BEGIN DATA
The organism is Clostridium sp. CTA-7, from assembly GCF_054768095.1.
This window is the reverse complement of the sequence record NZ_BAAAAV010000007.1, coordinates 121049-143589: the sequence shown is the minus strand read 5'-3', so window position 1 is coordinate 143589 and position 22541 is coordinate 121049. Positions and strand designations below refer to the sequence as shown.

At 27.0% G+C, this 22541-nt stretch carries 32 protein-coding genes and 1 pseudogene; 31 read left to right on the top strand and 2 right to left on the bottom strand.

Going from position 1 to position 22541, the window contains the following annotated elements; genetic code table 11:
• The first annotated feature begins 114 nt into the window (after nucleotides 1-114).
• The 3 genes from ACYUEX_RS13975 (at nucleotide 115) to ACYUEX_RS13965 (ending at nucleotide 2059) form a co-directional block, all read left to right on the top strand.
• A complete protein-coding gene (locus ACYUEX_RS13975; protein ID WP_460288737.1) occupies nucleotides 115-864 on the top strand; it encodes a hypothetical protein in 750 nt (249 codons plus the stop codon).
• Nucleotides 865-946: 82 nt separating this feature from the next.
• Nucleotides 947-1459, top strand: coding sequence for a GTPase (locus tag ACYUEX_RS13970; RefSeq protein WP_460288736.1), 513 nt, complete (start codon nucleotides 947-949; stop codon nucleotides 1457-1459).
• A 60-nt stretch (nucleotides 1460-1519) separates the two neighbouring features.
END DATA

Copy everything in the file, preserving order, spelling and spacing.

The organism is Clostridium sp. CTA-7, from assembly GCF_054768095.1.
This window is the reverse complement of the sequence record NZ_BAAAAV010000007.1, coordinates 121049-143589: the sequence shown is the minus strand read 5'-3', so window position 1 is coordinate 143589 and position 22541 is coordinate 121049. Positions and strand designations below refer to the sequence as shown.

At 27.0% G+C, this 22541-nt stretch carries 32 protein-coding genes and 1 pseudogene; 31 read left to right on the top strand and 2 right to left on the bottom strand.

Going from position 1 to position 22541, the window contains the following annotated elements; genetic code table 11:
• The first annotated feature begins 114 nt into the window (after nucleotides 1-114).
• The 3 genes from ACYUEX_RS13975 (at nucleotide 115) to ACYUEX_RS13965 (ending at nucleotide 2059) form a co-directional block, all read left to right on the top strand.
• A complete protein-coding gene (locus ACYUEX_RS13975; protein ID WP_460288737.1) occupies nucleotides 115-864 on the top strand; it encodes a hypothetical protein in 750 nt (249 codons plus the stop codon).
• Nucleotides 865-946: 82 nt separating this feature from the next.
• Nucleotides 947-1459, top strand: coding sequence for a GTPase (locus tag ACYUEX_RS13970; RefSeq protein WP_460288736.1), 513 nt, complete (start codon nucleotides 947-949; stop codon nucleotides 1457-1459).
• A 60-nt stretch (nucleotides 1460-1519) separates the two neighbouring features.